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Yemen's embattled president on Wednesday put forward yet another condition for leaving office, demanding the U.S, European Union and Gulf nations offer guarantees before he signs a deal to transfer power and step down.

Ali Abdullah Saleh has managed to cling to power in the face of eight months of massive anti-regime protests, the defection to the opposition of key tribal and military allies and mounting international pressure on him to step down. He has so far balked at a U.S.-backed plan proposed by Saudi Arabia and its five smaller allies in the Gulf Cooperation Council to hand over power to his deputy and step down in exchange for immunity from prosecution.

Speaking to party leaders Wednesday, Saleh said he will sign the agreement but insisted that there must be "guarantees to implementing it."

"We want first guarantees from the Gulf, second European guarantees, and thirdly American guarantees," he said, without specifying what sort of assurances he is seeking.

The demand appeared to be both a delay tactic to put off signing the deal, as well as a diplomatic maneuver to counter pressure ahead of a U.N. Security Council vote in the coming days on a resolution calling for Saleh to step down.

In his address, Saleh accused the opposition of scuttling an agreement on the initiative by demanding he first sign the deal before a timetable for the transfer of power can be discussed. He said the opposition lacks a vision of its own, and is merely mimicking other rebellions in the region.

He also accused his opponents _ who include defected military units, diplomats and tribal chiefs _ of using the protesters as "human shields," and said the opposition is dragging the country toward a violent showdown. The opposition's real aim, he said, is to get rid of him and his family and relatives, and take "revenge."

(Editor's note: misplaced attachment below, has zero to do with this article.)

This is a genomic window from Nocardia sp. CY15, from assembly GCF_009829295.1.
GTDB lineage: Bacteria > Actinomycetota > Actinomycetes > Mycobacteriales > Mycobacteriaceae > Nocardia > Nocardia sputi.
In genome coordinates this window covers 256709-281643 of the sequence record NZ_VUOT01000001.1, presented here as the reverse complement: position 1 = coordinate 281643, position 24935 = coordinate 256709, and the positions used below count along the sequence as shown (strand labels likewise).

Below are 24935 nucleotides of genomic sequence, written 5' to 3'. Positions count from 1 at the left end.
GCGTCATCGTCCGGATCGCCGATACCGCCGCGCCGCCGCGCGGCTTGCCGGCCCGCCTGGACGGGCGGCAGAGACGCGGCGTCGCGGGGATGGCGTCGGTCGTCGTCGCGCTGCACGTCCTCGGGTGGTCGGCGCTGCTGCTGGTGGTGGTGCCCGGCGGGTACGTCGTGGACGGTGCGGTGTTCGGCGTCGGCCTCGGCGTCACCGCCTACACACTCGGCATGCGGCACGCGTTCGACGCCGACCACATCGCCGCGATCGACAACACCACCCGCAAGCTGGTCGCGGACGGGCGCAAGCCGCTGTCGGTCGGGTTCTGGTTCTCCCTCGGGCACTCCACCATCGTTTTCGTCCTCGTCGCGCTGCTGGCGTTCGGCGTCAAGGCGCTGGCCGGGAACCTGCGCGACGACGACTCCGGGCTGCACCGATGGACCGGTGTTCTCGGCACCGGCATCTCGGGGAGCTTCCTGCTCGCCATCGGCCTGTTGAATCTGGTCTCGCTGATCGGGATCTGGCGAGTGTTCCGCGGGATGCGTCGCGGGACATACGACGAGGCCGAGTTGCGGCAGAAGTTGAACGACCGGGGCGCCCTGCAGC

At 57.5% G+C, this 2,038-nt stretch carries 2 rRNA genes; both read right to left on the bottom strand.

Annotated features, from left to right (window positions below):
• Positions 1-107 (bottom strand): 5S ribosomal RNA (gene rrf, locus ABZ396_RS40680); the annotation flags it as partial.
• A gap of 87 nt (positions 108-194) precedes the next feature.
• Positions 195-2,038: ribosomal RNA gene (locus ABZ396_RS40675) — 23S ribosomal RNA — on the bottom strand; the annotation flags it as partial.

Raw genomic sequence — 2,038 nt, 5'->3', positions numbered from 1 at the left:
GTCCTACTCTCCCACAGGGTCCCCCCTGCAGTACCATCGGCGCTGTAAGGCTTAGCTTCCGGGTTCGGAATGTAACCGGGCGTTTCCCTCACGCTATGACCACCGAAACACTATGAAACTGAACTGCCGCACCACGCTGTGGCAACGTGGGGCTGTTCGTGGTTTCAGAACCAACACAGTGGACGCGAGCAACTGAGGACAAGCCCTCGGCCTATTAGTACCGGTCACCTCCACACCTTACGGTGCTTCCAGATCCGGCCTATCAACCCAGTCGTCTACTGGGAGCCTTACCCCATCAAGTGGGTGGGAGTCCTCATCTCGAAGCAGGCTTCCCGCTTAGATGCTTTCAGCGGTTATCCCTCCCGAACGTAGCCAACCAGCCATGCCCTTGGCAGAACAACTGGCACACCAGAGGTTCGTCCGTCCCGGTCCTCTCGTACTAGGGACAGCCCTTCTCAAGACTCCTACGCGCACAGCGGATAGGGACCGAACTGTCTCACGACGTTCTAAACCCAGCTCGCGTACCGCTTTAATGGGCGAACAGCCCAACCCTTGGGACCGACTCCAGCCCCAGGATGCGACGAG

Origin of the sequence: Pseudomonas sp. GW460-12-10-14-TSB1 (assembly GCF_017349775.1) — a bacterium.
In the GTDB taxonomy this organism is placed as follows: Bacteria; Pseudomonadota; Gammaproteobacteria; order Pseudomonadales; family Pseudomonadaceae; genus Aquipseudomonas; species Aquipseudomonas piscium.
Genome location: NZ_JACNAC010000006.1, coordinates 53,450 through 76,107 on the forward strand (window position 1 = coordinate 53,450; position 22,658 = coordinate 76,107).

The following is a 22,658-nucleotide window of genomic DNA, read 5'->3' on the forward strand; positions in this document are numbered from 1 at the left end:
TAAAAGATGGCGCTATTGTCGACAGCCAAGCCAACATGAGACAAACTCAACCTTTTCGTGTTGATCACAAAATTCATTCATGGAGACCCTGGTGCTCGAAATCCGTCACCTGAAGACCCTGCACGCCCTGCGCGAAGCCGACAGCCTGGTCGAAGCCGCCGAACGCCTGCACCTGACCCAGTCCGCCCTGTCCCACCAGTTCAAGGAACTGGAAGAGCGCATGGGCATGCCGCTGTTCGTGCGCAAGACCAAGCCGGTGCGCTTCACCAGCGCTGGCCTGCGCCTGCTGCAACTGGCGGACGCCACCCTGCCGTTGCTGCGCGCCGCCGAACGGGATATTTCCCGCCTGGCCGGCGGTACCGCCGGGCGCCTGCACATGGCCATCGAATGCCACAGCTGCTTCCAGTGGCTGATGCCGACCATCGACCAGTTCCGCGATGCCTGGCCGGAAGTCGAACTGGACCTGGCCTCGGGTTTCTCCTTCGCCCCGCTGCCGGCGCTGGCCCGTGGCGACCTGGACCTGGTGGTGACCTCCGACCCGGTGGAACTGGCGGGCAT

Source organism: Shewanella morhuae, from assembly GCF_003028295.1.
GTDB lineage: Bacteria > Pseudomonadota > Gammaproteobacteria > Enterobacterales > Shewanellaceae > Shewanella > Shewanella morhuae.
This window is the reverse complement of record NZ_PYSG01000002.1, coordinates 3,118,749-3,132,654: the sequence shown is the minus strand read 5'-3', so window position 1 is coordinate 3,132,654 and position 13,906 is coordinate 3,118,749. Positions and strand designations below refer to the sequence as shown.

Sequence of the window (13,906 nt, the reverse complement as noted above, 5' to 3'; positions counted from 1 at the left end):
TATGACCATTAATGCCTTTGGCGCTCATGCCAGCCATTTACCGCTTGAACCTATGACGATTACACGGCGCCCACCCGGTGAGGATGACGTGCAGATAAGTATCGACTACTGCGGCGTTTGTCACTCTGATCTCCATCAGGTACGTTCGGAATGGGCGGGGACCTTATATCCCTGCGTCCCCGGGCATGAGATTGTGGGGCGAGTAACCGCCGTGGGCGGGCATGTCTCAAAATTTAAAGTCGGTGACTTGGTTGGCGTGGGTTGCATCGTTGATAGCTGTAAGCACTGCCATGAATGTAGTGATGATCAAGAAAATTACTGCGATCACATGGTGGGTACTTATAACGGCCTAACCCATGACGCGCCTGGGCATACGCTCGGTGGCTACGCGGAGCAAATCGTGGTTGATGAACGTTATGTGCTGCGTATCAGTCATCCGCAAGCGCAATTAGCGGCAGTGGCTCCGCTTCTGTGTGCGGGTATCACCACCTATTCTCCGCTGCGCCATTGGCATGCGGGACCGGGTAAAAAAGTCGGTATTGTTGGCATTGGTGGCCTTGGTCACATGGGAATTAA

Saleh was gravely wounded in an explosion at his presidential palace in June, after which he left to Saudi Arabia for treatment. During his absence, mediators and opposition groups sought to convince him to stay away and transfer power to his deputy _ a way to launch the regional power transfer deal. Saleh declined and returned abruptly to Yemen late last month.

A violent crackdown against the regime's opponents quickly followed, with outright street battles in the capital Sanaa between troops loyal to Saleh's son Ahmed and dissident military units and pro-opposition tribesmen. Since then, the longtime leader has come under growing pressure from the international community to step down.

U.N. diplomats said Wednesday the five veto-wielding council members reached agreement on major elements in the British-drafted resolution and circulated the text to the rest of the council Tuesday night.

The draft resolution supports the Gulf Cooperation Council's initiative calling for a cease-fire and the immediate signing of a power transfer deal and expresses "grave concern" at the situation in the impoverished Gulf nation.

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